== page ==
Ingham's famous 'pub with no beer' is back on the market, with a bonus thrown inLees Hotel in Ingham, Queensland.

Ingham's famous 'pub with no beer' is back on the market

Owner of The Lees Hotel in Ingham, Ken Dark, says he is “shattered” to be selling the iconic pub, which was immortalised by Slim Dusty’s song The Pub With No Beer, so soon after buying it.

Several months ago, Mr Dark and his business partner bought the hotel building, which included a restaurant, motel and several shops, but not the pub’s leasehold business.

Now they say their circumstances have changed, and they are teaming up with the owner of the lease to sell the whole lot in one parcel – the first time this had happened in almost five decades.

Originally called The Day Dawn Hotel, the pub really did run out of beer during WWII when a contingent of American soldiers drank the pub’s quota of beer dry. A local poet and cane farmer – Dan Sheahan – penned a poem about his misery at finding only wine on offer in place of his preferred brew.

The bar inside Lees Hotel. Photo: supplied

Sheahan’s poem became the inspiration for Slim Dusty’s hit song in 1958, written by songwriter Gordon Parsons. During this time, The Day Dawn Hotel was dismantled and rebuilt as The Lees Hotel on the same site.

Whatever its name, Slim Dusty fans – of which Mr Dark is one – love to sit at the mango-wood bar and reminisce. But Mr Dark says nostalgia must give way to reality.

“I’m heartbroken because I am such a Slim Dusty fan,” Mr Dark said. “But our circumstances have changed, and we are looking to raise a bit of capital, and this is an option.”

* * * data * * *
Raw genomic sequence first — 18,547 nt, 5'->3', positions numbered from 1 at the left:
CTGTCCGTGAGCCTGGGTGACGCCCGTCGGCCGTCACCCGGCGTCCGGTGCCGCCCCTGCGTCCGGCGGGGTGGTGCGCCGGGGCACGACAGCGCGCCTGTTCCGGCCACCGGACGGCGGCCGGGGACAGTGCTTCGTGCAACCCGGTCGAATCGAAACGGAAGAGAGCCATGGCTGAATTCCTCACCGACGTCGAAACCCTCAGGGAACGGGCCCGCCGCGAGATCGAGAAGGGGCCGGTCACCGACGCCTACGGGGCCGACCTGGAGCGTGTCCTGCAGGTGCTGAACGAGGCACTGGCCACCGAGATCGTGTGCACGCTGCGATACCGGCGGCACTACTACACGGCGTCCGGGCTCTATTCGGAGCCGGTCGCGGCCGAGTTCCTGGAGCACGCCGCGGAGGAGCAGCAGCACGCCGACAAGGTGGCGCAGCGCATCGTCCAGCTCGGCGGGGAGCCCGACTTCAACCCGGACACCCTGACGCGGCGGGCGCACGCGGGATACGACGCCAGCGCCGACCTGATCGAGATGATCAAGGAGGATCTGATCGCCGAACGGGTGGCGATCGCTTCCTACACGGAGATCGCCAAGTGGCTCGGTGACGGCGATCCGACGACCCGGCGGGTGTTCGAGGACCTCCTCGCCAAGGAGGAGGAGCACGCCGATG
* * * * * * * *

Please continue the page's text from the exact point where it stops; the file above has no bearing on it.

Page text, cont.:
Selling agent Antonio Curulli of Tourism Brokers said there had been “a steady flow of enquiries” for the freehold property, and not just from country music enthusiasts.

“The nostalgia can only run so far,” he said. “It still needs to have profitability and cash flow.”

Priced at just less than $3.5 million, the sale includes not only the freehold pub and its leasehold business but also the Herbert Valley Steakhouse restaurant (a finalist in the Queensland Hotel’s Association Awards of Excellence for best regional restaurant), a 20-room motel, 12 gaming machines and three retail shops.

“Ideally, it would suit a family operation, perhaps a family that have moved up from the south to run a multidisciplinary property,” Mr Curulli said.

“The price is within reach of a lot of people … and you get your half a million dollars worth of cash flow and a 15 per cent return on investment.”

Mr Dark said he thought there was a lot more potential for the new owner to tap into the “grey nomad” market that would be interested in the hotel’s lively history.

Current publican Glenn Connell agreed. “It’s an absolute mecca for some people,” he said. “People come in and ask, ‘Is this really the place?’. The interest is extraordinary.”

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